I have been following water issues in Borrego Springs for many years.
First of all, I would like to commend all who have tried to help solve this problem. There are dedicated “activists” and volunteers who’ve contributed. The BWD has also tried. Many have attempted to come up with solutions to bring all the parties together. There are others who are acting purely out of self-centered interests, and fighting dirty to boot.
Let us imagine a Borrego Springs, an hundred or so years ago, without any significant habitation. It would be understood that the population, as it grew, would be sharing a single precious underground water source. Recognizing that water is essential to all life – human, plant and animal, and given freely by Nature - town planners might have designated that all future inhabitants would receive, free, a certain ration of water. Beyond that, the town would sell water within a tiered-rate system, to discourage over-consumption and compensate for use of a shared resource. Beyond another level, consumption of water would be prohibited - perhaps with different structures for residential and agricultural use. Such plans recognize that water is a vital and limited public resource - what political scientists term a “public good.”
Mr. Ellis, the proprietor of Ellis Farms, has lately placed full-page ads in the Sun, accusing the BWD of being power-hungry, of “wanting all the valley’s water,” and running what he calls an “eco-scam.” He says the BWD has been scaring people with fake claims of a dwindling water supply.
The BWD has proven conclusively that the town has a dwindling water supply. Clearly, Mr. Ellis and his “AAWARE” cohorts continue to profit - calling the data into question, while pumping the town’s aquifer dry. As long as the town lets them get away with this behavior, it’s unlikely the water situation is going anywhere besides “worse.” However, it is interesting to note that Reuben has indulged an interesting “Freudian slip,” in using the term “eco-scam” in his personal/AAWARE ads.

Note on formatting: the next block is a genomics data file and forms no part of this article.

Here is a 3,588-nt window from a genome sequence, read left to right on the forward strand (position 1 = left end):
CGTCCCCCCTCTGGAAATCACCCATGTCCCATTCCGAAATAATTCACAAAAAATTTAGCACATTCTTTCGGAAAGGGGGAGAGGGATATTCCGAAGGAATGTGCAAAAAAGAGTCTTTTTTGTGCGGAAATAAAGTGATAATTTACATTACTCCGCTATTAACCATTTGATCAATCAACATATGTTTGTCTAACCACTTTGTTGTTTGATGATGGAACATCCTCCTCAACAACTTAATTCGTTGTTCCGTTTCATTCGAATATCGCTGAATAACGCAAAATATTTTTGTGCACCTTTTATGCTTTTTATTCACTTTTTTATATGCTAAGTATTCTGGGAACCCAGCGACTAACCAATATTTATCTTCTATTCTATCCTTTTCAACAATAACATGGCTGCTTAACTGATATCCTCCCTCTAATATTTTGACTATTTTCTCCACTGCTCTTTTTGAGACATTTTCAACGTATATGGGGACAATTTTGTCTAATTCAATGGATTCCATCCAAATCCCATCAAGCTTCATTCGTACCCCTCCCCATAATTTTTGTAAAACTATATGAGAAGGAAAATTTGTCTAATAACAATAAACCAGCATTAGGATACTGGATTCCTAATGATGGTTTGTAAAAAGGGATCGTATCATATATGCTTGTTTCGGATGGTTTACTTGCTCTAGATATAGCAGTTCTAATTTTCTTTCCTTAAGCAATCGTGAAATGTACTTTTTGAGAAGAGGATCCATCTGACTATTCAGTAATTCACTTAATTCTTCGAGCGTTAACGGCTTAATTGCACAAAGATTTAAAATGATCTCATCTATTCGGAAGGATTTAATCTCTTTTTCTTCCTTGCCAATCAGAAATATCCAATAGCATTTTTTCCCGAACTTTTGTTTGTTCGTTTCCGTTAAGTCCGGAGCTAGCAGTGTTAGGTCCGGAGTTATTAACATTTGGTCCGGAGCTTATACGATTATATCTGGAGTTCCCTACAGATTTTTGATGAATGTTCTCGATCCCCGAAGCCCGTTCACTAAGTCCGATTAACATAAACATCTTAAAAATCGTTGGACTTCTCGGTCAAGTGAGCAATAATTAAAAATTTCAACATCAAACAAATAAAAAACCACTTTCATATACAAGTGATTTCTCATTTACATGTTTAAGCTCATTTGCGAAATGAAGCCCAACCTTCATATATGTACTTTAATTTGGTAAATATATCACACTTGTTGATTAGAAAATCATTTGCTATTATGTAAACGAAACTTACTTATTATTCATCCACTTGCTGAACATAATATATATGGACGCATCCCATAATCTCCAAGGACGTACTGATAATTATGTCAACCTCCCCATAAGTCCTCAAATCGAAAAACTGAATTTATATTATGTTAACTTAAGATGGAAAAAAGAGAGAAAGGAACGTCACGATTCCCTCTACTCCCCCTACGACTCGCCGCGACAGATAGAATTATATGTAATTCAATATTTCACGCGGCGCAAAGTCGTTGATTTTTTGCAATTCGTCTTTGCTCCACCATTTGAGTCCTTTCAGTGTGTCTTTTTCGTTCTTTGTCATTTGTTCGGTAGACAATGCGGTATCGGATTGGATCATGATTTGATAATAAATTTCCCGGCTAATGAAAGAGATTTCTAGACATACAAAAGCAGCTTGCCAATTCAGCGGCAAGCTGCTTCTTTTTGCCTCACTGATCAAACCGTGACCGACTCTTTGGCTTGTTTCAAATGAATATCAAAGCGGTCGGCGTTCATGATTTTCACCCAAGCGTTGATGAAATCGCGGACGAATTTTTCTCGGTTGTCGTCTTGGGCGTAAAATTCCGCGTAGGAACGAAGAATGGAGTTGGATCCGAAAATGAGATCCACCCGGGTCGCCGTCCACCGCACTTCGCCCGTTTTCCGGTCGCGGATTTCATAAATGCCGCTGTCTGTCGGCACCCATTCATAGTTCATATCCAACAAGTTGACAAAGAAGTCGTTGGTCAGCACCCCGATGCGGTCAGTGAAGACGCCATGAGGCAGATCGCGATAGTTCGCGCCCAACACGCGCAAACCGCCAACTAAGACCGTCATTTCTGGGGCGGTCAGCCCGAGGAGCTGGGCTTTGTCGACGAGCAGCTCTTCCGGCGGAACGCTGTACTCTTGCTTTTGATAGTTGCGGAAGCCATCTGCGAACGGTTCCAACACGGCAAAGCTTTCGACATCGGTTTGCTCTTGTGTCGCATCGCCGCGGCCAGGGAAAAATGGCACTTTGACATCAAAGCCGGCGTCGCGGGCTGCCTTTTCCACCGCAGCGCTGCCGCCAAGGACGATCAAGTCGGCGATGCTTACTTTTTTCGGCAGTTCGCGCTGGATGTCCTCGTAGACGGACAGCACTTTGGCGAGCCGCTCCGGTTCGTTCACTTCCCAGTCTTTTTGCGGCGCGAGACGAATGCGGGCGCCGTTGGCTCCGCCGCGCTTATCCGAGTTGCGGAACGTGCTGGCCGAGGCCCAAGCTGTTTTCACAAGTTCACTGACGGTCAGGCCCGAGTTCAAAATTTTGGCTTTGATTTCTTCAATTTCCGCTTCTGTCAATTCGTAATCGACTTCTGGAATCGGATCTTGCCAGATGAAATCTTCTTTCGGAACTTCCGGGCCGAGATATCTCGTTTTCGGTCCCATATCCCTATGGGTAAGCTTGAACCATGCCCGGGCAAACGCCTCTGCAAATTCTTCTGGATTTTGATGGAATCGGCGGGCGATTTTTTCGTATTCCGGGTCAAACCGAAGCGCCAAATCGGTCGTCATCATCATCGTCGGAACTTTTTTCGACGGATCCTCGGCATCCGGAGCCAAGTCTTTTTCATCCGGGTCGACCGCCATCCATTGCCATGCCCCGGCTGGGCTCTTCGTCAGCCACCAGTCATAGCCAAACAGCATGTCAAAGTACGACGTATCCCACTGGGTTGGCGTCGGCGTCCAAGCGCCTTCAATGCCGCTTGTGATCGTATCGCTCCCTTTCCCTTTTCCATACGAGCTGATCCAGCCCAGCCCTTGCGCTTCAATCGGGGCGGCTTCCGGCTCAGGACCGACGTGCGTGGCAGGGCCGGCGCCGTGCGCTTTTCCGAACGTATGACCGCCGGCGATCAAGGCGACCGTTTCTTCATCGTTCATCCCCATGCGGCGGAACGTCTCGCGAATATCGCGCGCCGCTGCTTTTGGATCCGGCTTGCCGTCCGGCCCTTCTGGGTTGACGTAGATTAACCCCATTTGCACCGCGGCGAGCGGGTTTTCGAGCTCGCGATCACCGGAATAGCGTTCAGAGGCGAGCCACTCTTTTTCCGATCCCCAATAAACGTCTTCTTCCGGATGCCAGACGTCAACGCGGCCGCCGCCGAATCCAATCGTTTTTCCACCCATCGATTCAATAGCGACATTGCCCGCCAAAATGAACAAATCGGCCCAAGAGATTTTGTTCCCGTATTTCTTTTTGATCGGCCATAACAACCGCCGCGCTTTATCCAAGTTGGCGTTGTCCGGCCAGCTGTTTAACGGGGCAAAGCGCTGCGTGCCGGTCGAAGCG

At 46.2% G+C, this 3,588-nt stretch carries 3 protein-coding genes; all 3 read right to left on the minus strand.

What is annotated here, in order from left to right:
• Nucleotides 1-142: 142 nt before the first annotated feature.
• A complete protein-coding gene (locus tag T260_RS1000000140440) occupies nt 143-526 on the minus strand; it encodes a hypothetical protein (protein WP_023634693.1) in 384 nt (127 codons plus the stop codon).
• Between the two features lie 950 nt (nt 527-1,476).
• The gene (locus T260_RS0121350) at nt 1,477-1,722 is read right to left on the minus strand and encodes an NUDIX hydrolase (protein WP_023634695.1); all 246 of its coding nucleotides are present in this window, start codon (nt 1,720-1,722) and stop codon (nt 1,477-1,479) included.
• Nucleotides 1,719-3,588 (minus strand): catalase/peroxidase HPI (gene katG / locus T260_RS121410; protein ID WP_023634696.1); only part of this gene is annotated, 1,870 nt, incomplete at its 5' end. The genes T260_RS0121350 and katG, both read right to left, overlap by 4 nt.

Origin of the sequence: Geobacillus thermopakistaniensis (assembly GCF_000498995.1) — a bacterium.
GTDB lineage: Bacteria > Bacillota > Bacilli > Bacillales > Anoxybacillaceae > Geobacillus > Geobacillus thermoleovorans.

The real eco-scam is that businesses like those Mr. Ellis runs can pump the town dry, make a profit while doing so; then turn around and accuse volunteers trying to remedy the problems, on behalf of the public good, of being “eco-scammers.” Cute!
In the days of the Wild West, people could be shot dead, and the Sheriff might or might not care. It seemed we would never exhaust Nature’s bounty; endless open lands, timber, fish stocks, and abundant pure water. The use of those resources had almost no regulation. Those days are now long over. Borrego has a dwindling water supply. For Mr. Ellis and agricultural operators, water - a limited public good - is a product component (as with golf courses). They sell ornamental palms or citrus fruit and make a business of it. Water is essential to their profit stream, yet they pay nothing for it, even as the water is pumped out from under your property and BWD’s community wells.
Now here, friends, is the true “eco-scam.”
If there is no case law precedent for protecting a sole source of public water against predation by business interests, then the laws need to be changed.
Many other places also have serious water problems. Many transnational firms are trying to “privatize” public water supplies, to the detriment of public welfare, motivated by financial interests. Some say that “water wars” may replace “oil wars,” someday. Let’s hope not. Just a suggestion: perhaps Borrego could give a gift to our nation and our larger world, by creating some new precedents along these lines